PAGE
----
When it comes to joints, pain doesn’t equal gain, and can actually set back your fitness goals.

 

People are different, so what might work in a study or anecdotally for one person may not work for somebody else, but maybe if you try some the tips and suggestions above, you’ll find the one that works for you. You’ve got nothing to lose but knee pain, after all.

Make It Move: 5 Ways to Crank-Up Your Middle-Aged Metabolism

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With age comes wisdom, but some of us would gladly trade a bit of that hard-earned knowledge for the body we took entirely for granted in our 20s. Joints start to ache as we get older, muscles are pulled more easily, and perhaps the worst thing of all that happens is the slowing down of our once-speedy metabolisms.

Like a lot of things we’ve learned about in life, this simply isn’t fair, but the good news is that there are many things we can do to stay in shape as we age. We may have to work a little harder to get there than when we were younger, but it is still entirely possible to maintain a fit and healthy physique.

 

Below are 5 top tips to speed up a sluggish middle-aged metabolism:

 

1. Set a Schedule—

Some people like to eat 6 small meals a day, and some choose the traditional 3, but the most recent research has shown the amount of meals per day actually doesn’t matter as much as we once thought – calories are calories.

If maintaining even blood sugar levels is mandatory, multiple, mini-meals may be your smartest choice, but if you’re a 3-squares-a-day kind of person, that’s okay, too.

However, no matter how often you choose to eat, the most important thing is consistency: set an eating schedule and stick to it. When your body feels deprived, it goes into starvation mode, which lowers metabolism, so let it know what to expect and deliver the goods on time.

 

2. Muscle Up, Buttercup—

In addition to increasing bone mineral density, adding weightlifting to your workout routine can build muscles, which automatically increases resting metabolic rate.

Strength training exercises can also build up muscles around aching joints to take the pressure off of them, reducing strain and pain.

When starting a weightlifting regimen, remember that you don’t recover as quickly as your younger self, so start slow. If you can’t do 15-20 repetitions, lower the weight, and gradually work up to it. Pushing yourself too hard can result in an injury, which will send you frustrated and limping back to the beginning.

 

3. Make More Movement—

Your days of circling the parking lot, vying for the up-front parking are over. If you want to boost your metabolism, one of the best ways to do this is to create reasons to go the long way – like parking at the back of the lot. On purpose.

If you work in a building with an elevator, make friends with the stairs; they will thank you by burning calories and building muscles. Finding a walking buddy to get some head-clearing and fat-burning exercise on your lunch break is another great idea.

If you can get up and walk around while on the phone, even pacing while you chat is an excellent way to sneak in more movement.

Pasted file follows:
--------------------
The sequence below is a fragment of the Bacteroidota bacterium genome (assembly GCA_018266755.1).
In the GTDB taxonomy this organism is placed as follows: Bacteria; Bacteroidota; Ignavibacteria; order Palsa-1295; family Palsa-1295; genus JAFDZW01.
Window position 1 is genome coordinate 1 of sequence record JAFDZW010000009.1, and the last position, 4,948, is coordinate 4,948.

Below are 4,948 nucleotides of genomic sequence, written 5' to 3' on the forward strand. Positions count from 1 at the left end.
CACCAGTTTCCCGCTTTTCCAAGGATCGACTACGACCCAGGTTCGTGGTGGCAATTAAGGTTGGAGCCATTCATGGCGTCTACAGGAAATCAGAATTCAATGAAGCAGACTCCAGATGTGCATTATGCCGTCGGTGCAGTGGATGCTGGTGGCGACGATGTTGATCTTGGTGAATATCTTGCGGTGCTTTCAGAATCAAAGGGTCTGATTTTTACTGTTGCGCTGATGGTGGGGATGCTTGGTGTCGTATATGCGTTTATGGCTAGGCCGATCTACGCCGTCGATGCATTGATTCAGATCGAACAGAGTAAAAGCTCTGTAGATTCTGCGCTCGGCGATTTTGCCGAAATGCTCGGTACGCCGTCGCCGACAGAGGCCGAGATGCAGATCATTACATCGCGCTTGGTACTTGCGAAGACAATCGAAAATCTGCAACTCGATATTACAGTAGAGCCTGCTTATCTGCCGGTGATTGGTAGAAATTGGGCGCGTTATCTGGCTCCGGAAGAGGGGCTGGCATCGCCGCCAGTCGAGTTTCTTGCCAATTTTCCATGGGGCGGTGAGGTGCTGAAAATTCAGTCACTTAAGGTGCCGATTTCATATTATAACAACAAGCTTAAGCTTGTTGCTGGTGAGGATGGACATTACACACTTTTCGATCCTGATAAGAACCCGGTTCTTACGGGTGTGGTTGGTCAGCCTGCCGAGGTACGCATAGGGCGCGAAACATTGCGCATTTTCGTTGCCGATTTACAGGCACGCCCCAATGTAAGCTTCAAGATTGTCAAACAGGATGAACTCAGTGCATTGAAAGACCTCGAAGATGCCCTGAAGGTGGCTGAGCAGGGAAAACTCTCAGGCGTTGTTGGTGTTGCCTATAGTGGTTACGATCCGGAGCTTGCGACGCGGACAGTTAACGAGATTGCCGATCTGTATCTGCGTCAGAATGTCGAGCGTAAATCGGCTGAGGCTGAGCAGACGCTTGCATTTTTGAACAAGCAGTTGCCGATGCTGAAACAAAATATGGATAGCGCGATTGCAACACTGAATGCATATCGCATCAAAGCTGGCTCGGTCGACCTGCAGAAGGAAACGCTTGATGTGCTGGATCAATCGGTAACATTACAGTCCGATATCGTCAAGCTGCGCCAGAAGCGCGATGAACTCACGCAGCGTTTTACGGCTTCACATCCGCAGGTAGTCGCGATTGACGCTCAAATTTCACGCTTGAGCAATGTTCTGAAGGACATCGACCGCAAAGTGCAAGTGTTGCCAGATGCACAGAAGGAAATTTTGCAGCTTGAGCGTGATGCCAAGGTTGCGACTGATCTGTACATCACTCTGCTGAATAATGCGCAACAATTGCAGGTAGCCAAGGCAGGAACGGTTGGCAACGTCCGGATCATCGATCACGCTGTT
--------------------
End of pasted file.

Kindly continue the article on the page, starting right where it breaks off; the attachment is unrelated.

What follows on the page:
4. Protein is Your Pal—

Studies have proven that protein not only assists in the building of muscles, it makes us feel more satisfied than carbohydrates, which can cut down on daily calories consumed.

Try to include a little protein with every meal for increased feelings of fullness and steadier glucose levels to eliminate hunger-binging.

High-protein yogurt (such as Greek) can be especially helpful for weight loss, as it also contains probiotics to bolster good intestinal flora and assist in digestion.

 

5. Slow Down to Speed Up—

The stress hormone cortisol is a common carbohydrate-craving culprit that can cause extra weight gain, especially in the belly area. Not getting enough sleep can also increase levels of ghrelin, a hormone that increases appetite.

The solution to this hormonal weight gain double whammy is difficult for many: making sleep a priority, and getting a minimum of 7 hours per night. But no matter how hectic your life may be, it’s crucial to get a good night’s sleep.

Yoga and meditation are also wonderful ways to stretch, relax, soothe the soul and de-stress. And if nature eases your mind, gardening or taking a hike somewhere green can work wonders, as well.

 

If you’ve noticed you can’t eat as much as before without gaining weight, and the ways you used to stay in shape are no longer working: don’t give up. Try some of the ideas above, and move your metabolism back into a higher, fat-fighting range to keep your body burning calories like a champ and feeling great.

Are You That Person? 8 Common Gym Etiquette Offenders

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Those who work out in a gym may recognize certain people who annoy others with rude or oblivious behavior. Discourteous actions can put a damper on a workout, making it a frustrating and irritating experience, rather than a positive one.

Read below about 8 common gym etiquette offenders anyone can avoid becoming with a little consideration for others.

 

1. The Slammer—

You may be startled this person’s weights crashing to the ground, or by their weight machine clanking deafeningly between repetitions.

Not only are these loud noises annoying for those near The Slammer, people with anxiety disorders such as PTSD can find them to be anxiety triggers, turning a trip to the gym from cathartic to stressful.